Inter Press Service
President Barack Obama's efforts to gain greater flexibility in dealing with Iran received a small but potentially important boost here Tuesday when a key Congressional committee announced that the deadline for a unilateral U.S. sanctions package will be put off until next month.
The Democratic co-chairs of the "conference committee" charged with reconciling competing versions of a sweeping sanctions bill passed by the two legislative chamber s earlier this year said the new deadline for Congressional passage of a final bill will be the end of June rather than this week.
"We have always said that tough multilateral sanctions are the most effective means to persuade Iran to cease its efforts to develop a nuclear weapons capacity," Sen. Christopher Dodd and Rep. Howard Berman told reporters.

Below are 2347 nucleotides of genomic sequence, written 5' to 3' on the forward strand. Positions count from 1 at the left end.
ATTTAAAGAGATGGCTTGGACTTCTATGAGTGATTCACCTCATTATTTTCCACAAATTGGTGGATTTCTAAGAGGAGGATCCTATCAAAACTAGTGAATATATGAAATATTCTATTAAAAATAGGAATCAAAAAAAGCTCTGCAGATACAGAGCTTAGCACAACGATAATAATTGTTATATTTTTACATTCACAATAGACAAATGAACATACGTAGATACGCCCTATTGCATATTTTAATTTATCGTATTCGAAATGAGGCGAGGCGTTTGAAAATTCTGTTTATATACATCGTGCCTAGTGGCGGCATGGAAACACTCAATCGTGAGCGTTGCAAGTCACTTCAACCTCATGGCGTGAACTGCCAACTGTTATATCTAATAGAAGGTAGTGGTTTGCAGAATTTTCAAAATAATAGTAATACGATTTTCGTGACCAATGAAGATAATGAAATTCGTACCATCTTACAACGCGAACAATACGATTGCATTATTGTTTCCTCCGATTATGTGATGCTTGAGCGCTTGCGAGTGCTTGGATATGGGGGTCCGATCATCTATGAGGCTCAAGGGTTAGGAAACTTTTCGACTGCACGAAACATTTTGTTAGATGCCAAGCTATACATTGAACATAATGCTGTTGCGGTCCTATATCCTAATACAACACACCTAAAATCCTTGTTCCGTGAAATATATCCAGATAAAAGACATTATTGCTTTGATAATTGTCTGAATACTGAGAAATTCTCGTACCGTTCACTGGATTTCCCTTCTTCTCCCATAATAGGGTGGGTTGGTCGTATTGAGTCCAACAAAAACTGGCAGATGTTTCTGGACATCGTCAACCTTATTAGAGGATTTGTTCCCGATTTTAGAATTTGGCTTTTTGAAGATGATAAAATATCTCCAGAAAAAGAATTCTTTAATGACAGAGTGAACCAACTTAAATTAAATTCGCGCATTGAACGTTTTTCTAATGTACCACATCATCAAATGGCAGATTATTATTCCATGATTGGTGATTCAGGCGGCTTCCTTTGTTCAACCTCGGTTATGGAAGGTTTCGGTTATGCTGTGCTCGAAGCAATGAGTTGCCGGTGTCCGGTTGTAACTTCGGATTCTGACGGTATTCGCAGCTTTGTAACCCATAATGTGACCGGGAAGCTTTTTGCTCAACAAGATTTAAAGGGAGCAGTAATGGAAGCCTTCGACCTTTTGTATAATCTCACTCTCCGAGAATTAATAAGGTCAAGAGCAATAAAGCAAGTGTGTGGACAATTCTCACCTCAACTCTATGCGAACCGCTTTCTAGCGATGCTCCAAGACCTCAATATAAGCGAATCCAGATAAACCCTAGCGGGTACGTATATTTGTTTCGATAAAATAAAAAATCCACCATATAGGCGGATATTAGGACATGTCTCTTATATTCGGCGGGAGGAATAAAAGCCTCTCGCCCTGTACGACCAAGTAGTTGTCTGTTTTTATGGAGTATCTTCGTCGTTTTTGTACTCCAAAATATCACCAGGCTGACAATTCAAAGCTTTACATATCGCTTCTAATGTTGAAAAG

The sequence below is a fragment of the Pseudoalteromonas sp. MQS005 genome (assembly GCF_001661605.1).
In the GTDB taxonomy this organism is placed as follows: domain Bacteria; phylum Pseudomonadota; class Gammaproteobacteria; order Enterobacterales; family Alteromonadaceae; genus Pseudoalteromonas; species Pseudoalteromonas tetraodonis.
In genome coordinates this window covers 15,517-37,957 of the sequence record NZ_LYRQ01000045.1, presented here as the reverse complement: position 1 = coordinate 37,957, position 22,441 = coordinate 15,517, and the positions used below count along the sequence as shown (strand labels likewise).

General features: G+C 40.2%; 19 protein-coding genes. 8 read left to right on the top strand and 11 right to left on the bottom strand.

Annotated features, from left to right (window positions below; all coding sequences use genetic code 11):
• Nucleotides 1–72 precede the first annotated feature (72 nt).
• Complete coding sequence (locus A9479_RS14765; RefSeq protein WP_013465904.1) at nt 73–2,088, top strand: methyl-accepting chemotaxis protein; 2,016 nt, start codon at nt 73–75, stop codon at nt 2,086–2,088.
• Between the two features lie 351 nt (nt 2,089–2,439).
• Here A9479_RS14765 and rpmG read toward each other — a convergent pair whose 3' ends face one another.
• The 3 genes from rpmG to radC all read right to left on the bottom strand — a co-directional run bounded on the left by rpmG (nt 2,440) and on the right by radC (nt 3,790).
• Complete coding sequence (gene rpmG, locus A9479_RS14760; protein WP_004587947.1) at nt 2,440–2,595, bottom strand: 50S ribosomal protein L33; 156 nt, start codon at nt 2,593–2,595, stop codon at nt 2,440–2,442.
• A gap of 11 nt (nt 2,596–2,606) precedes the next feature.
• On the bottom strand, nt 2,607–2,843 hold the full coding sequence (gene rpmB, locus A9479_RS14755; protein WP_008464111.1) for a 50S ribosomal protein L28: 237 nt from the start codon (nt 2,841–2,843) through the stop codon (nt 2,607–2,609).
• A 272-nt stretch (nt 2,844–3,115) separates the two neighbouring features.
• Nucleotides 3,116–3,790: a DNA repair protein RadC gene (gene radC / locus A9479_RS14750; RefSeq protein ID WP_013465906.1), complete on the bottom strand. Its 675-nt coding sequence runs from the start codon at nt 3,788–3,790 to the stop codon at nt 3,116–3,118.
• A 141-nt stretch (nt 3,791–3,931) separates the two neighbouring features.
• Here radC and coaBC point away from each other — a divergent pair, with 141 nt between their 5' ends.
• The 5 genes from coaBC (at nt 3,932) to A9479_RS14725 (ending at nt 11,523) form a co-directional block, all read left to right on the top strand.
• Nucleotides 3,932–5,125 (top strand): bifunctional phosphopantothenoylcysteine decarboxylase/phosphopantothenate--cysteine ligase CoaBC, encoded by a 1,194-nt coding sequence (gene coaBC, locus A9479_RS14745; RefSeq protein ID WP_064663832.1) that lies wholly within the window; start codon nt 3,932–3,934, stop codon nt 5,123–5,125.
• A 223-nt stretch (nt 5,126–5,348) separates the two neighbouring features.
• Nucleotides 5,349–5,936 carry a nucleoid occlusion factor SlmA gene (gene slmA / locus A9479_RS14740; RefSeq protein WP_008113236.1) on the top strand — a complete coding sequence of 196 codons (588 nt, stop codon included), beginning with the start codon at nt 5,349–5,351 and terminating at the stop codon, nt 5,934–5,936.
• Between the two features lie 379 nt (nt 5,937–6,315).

"With the progress in negotiations at the (U.N.) Security Council, we believe that our overriding goal of preventing Iran from acquiring a nuclear weapons capability is best served by providing a limited amount of time for those efforts – and expected follow-on action by the EU (European Union) at its mid-June summit – to reach a successful conclusion before we send our bill to the President," they added.
They were referring to last week's announcement by Secretary of State Hillary Clinton that the five permanent members (P-5) of the Security Council – Britain, France, Russia, and China, as well as the U.S. – had reached agreement on a fourth round of sanctions on Iran which Washington says it expects to be approved next month.